death penalty news----PENN., FLA., ARK.
(too old to reply)
Rick Halperin
2017-04-28 13:53:26 UTC
April 28


The next DA should oppose racist and immoral death penalty

Although the district attorney race in Philadelphia is celebrated time and time
again as a progressive race, there are important differences among the
candidates on key issues. One of those issues is the death penalty.

Last week, in a Democratic DA candidate forum organized by the Philadelphia
Coalition for a Just District Attorney, only 2 of the 6 candidates who were
able to attend were willing to answer "yes" to this question: "Do you commit to
categorically refusing to seek the death penalty during your tenure?" Those
candidates were Larry Krasner and Tariq El Shabazz.

Although no candidate seems excited about pursuing the death penalty, most are
unwilling to completely rule out its use. That is reason for true concern.

The United States of America is the only liberal democracy that uses the death
penalty. In 2015, it ranked 5th in the world in the number of executions right
after China, Iran, Pakistan, and Saudi Arabia. In 2013, the last year with
published data from the Bureau of Justice Statistics, 2,979 prisoners were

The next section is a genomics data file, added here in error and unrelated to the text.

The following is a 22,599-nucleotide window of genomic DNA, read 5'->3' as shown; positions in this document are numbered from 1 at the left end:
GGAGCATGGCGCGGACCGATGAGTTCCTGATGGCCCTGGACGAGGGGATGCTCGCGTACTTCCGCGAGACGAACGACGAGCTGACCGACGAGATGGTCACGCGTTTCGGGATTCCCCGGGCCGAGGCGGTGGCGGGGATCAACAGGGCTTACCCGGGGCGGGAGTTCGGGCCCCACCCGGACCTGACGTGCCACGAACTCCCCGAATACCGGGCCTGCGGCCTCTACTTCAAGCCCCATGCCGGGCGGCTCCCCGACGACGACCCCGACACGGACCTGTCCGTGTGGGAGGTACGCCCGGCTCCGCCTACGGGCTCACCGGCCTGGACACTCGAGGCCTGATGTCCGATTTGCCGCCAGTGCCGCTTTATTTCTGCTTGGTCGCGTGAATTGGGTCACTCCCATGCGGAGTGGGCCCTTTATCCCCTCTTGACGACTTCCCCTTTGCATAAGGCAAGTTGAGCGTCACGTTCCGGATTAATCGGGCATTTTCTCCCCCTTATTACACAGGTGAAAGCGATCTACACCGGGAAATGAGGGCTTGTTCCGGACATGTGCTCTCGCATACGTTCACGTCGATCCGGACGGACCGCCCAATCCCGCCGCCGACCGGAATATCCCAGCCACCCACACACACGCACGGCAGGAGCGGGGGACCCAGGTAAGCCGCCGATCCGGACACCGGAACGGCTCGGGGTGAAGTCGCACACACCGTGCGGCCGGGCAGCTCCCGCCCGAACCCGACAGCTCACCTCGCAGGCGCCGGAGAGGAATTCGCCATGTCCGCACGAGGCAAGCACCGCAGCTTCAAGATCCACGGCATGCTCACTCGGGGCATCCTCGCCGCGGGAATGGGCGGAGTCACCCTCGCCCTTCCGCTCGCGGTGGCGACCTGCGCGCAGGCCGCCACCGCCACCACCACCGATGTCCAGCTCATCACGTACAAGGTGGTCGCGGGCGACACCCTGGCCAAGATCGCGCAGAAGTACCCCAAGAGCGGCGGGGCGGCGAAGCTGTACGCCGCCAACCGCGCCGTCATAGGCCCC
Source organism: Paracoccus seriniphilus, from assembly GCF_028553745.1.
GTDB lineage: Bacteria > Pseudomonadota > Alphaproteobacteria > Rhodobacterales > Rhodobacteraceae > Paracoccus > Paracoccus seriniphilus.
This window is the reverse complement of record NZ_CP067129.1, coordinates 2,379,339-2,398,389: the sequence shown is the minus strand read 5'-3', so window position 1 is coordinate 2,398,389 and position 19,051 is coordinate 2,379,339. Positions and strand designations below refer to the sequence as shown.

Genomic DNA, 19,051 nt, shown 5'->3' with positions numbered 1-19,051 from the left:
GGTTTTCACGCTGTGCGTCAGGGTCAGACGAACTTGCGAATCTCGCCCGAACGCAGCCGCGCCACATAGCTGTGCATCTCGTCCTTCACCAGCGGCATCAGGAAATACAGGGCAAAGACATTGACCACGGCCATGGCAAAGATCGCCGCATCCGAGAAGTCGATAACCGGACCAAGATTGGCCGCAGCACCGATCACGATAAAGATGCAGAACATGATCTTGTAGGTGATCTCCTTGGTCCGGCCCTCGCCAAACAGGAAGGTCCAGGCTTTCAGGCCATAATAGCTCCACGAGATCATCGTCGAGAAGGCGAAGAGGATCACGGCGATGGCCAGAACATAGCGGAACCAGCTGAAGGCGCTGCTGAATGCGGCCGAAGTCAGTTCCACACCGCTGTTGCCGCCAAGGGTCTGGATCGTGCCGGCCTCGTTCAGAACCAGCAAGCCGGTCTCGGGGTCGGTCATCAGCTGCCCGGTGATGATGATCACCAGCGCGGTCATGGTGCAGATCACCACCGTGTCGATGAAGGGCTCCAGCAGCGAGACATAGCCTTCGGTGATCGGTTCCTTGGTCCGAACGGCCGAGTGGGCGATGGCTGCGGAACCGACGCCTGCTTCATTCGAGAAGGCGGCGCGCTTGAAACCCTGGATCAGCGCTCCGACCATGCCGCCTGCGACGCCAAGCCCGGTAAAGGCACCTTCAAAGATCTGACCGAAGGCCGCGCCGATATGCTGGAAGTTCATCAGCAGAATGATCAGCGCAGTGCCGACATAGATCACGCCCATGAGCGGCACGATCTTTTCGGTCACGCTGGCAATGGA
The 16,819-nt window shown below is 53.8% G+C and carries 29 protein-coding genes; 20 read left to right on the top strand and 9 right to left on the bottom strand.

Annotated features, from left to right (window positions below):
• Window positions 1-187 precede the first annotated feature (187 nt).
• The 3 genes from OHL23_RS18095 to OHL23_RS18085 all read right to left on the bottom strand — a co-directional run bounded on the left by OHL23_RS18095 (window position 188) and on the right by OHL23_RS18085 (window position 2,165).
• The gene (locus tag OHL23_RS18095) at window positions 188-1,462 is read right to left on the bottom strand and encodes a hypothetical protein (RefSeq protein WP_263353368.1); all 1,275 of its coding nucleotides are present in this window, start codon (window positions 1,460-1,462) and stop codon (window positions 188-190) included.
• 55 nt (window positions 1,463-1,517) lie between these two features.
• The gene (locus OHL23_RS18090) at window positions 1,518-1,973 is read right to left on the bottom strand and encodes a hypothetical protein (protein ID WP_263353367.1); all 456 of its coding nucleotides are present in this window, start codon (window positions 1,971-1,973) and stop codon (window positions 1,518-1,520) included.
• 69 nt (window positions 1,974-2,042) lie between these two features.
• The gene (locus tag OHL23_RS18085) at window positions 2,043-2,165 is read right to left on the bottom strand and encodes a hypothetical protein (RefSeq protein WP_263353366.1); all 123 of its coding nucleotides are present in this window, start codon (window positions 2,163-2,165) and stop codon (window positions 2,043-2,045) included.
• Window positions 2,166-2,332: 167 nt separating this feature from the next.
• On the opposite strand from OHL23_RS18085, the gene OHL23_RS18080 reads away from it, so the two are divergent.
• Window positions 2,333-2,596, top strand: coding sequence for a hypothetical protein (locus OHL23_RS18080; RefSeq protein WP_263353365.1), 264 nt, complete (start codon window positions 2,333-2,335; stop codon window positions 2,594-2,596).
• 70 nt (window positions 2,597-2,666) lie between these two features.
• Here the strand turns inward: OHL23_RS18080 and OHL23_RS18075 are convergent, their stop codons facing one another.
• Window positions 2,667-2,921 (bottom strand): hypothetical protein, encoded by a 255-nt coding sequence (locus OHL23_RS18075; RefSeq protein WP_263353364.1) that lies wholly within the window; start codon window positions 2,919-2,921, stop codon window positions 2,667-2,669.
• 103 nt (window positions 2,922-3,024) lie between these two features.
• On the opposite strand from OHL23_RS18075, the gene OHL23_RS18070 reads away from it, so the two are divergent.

under sentence of death (i.e., on "death row") in the U.S. Of those prisoners
facing death, 190 were here in Pennsylvania - which is tied with Alabama for
the 4th-largest death row in the country. A person who was executed in 2013
waited 186 month on average for that execution. That's 15.5 years of waiting in

But being on death row doesn't necessarily mean that you are guilty of a
heinous crime, or any crime at all! According to Amnesty International, "Since
1973, 151 people have been released from death row throughout the country due
to evidence of their wrongful conviction."

Legacy of lynching

There is a unifying theme for those prisoners who are on death row - black men
accused of murdering white victims. A report by the Death Penalty Information
Center, updated through April 2017, shows that although the United States
population is only 13 percent black, 42 % of all death row inmates are black.
Although only 50 % of all murder victims are white, 76 % of all murder victims
in cases resulting in an execution were white. The United States has a long
history of punishing black people accused of killing white people. It was
called lynching.

Bryan Stevenson, Alabama lawyer and the executive director of the Equal Justice
Initiative, says that there is a "very clear line between our history of
lynching and the modern death penalty."

Jordan Steiker, law professor of the University of Texas, notes that "there's
still incredible overlap between places that had lynching and places that
continue to use the death penalty."

I personally believe that the death penalty is immoral and, in the United
States, rooted in racism. I also oppose the death penalty from a pragmatic
point of view. It's quite simple - there is no proof that it works to reduce